Nigeria's biggest cause of permanent blindness is failing to attract attention

A health worker conducts an eye examination at a clinic in Nigeria. Photo by: © Mohammed Abdull / Community Eye Health / CC BY-NC

IBADAN, Nigeria — Disease surveillance has significantly improved in Nigeria. Authorities now issue monthly reports on diseases of public health significance, such as Lassa fever and yellow fever, and recently undertook one of the largest HIV surveys globally.

But even though more than 4 million Nigerians are visually impaired, eye health has not enjoyed the same attention. Just one national survey has been carried out, led by the London School of Hygiene and Tropical Medicine more than a decade ago.

The issue has been neglected in part, health experts said, because of its close relationship with poverty and illiteracy. Due to lesser access to services, visual impairment among those who cannot read and write stands at 5.8% nationwide, according to the survey, against 1.5% among those who can.

“Unlike HIV and other infectious diseases that affect everyone irrespective of their education level, conditions that can result in blindness preferentially affect the poor Nigerians who rarely visit hospitals that have eye health experts,” said Dr. Aanu Olufunke, an optometrist who runs a private eye clinic in the city of Ibadan.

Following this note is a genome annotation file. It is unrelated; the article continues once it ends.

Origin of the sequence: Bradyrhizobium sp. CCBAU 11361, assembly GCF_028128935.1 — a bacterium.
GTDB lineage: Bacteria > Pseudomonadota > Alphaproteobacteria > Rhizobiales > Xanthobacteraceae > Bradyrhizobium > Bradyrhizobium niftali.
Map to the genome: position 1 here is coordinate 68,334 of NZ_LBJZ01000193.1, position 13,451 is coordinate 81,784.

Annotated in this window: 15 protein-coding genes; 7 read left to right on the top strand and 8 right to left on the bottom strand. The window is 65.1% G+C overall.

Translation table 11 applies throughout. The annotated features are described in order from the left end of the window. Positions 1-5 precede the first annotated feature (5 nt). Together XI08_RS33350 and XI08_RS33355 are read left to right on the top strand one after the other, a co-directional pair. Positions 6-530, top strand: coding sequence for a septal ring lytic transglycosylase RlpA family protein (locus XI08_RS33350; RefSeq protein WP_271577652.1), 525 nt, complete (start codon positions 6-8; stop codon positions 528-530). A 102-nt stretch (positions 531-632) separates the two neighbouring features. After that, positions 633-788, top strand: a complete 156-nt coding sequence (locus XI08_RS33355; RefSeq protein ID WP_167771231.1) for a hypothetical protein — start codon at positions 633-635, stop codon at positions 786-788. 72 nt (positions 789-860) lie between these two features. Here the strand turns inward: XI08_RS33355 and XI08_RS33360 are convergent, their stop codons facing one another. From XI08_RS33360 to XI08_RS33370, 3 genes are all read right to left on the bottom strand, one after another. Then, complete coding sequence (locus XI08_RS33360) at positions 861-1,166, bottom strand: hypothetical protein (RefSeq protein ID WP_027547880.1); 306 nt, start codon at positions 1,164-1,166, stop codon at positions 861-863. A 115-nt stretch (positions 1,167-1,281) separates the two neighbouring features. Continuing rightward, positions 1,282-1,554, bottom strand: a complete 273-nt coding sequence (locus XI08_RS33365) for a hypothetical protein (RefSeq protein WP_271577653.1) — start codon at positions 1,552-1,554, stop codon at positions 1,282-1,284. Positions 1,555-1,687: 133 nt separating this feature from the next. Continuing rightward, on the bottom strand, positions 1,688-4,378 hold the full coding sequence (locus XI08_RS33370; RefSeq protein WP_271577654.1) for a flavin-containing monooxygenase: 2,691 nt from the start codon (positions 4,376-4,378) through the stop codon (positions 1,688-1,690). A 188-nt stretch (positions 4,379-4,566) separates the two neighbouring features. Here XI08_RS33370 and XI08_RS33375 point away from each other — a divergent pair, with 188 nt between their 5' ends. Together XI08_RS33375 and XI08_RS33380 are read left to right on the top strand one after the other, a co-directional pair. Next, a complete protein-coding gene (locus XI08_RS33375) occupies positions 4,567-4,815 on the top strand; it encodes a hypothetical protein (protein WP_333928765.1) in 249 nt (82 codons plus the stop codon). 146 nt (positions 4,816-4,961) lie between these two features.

Part of the problem is the low number of ophthalmologists working in Nigeria — just 300, according to the president of the Nigerian Medical Association, for a population of almost 200 million.

But there is also the challenge of donor funding. Among the causes of blindness, the national survey identified cataract, a condition that is relatively simple to treat, as responsible for 43% of cases. That was followed at about 17% by glaucoma, a condition involving damage to the optic nerve that can be stalled but not reversed, making it a less attractive proposition for donors.

Glaucoma has quietly become the leading cause of irreversible blindness in Nigeria, and there are suggestions that the number of sufferers is rising. Dr. Justice Nzerem, secretary of the Nigerian Optometric Association, described a glaucoma “epidemic.” Along with other specialists who spoke to Devex, he believes it is more common than officially reported. “The prevalence is high. When I screen five persons, three of them could have glaucoma,” he said.

Need for outreach

At the eye clinic of Babcock University Teaching Hospital in Ogun state, Dr. Abimbola Omotosho sees hundreds of patients each week — but most cases of glaucoma are recorded during outreaches to rural communities.

“People come to the hospital when they feel pain and discomfort. For glaucoma, this is not the case. Many patients with glaucoma don’t know they have it,” she said. As a result, it often isn't diagnosed until significant damage to the optic nerve has already happened.

“If the glaucoma has caused 40% damage, it cannot be restored … This is not good enough for many Nigerian donors who believe that seeing immediate change is good for publicity.”

— Dr. Abimbola Omotosho, Nigerian ophthalmologist

Patients diagnosed at the clinic usually have a relative with the condition, or have been referred for eye screening by another department. But for Nigerians living in rural areas, their chance of being diagnosed hinges on the inclusion of glaucoma screening in the array of services offered by outreach organizations — which it rarely is.